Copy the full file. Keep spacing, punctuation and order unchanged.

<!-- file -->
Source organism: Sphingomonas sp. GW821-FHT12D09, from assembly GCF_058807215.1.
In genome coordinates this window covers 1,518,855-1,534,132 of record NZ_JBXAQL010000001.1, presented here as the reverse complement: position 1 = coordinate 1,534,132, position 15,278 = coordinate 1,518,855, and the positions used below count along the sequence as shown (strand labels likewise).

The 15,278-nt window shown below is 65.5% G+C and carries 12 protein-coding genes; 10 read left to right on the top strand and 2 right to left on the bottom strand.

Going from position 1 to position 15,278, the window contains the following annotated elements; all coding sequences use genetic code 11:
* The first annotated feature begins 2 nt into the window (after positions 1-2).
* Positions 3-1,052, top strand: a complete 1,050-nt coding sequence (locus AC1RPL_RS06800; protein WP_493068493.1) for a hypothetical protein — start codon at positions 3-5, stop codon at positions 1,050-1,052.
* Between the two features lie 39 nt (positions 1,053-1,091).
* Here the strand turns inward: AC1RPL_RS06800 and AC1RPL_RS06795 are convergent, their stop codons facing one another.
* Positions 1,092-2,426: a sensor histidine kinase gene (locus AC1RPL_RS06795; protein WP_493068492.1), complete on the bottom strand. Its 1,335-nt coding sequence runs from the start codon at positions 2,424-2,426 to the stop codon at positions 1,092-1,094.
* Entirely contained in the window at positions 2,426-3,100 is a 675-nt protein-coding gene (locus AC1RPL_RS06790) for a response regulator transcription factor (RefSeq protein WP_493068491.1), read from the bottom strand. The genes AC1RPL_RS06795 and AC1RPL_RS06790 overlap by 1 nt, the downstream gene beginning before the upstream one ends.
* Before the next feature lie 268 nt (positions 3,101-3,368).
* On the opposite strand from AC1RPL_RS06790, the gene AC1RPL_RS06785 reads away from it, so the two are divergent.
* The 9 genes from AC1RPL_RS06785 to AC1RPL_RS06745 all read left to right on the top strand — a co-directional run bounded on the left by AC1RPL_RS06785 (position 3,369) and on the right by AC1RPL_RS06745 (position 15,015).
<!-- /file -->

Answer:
Source organism: Sphingomonas sp. GW821-FHT12D09, from assembly GCF_058807215.1.
In genome coordinates this window covers 1,518,855-1,534,132 of record NZ_JBXAQL010000001.1, presented here as the reverse complement: position 1 = coordinate 1,534,132, position 15,278 = coordinate 1,518,855, and the positions used below count along the sequence as shown (strand labels likewise).

The 15,278-nt window shown below is 65.5% G+C and carries 12 protein-coding genes; 10 read left to right on the top strand and 2 right to left on the bottom strand.

Going from position 1 to position 15,278, the window contains the following annotated elements; all coding sequences use genetic code 11:
* The first annotated feature begins 2 nt into the window (after positions 1-2).
* Positions 3-1,052, top strand: a complete 1,050-nt coding sequence (locus AC1RPL_RS06800; protein WP_493068493.1) for a hypothetical protein — start codon at positions 3-5, stop codon at positions 1,050-1,052.
* Between the two features lie 39 nt (positions 1,053-1,091).
* Here the strand turns inward: AC1RPL_RS06800 and AC1RPL_RS06795 are convergent, their stop codons facing one another.
* Positions 1,092-2,426: a sensor histidine kinase gene (locus AC1RPL_RS06795; protein WP_493068492.1), complete on the bottom strand. Its 1,335-nt coding sequence runs from the start codon at positions 2,424-2,426 to the stop codon at positions 1,092-1,094.
* Entirely contained in the window at positions 2,426-3,100 is a 675-nt protein-coding gene (locus AC1RPL_RS06790) for a response regulator transcription factor (RefSeq protein WP_493068491.1), read from the bottom strand. The genes AC1RPL_RS06795 and AC1RPL_RS06790 overlap by 1 nt, the downstream gene beginning before the upstream one ends.
* Before the next feature lie 268 nt (positions 3,101-3,368).
* On the opposite strand from AC1RPL_RS06790, the gene AC1RPL_RS06785 reads away from it, so the two are divergent.
* The 9 genes from AC1RPL_RS06785 to AC1RPL_RS06745 all read left to right on the top strand — a co-directional run bounded on the left by AC1RPL_RS06785 (position 3,369) and on the right by AC1RPL_RS06745 (position 15,015).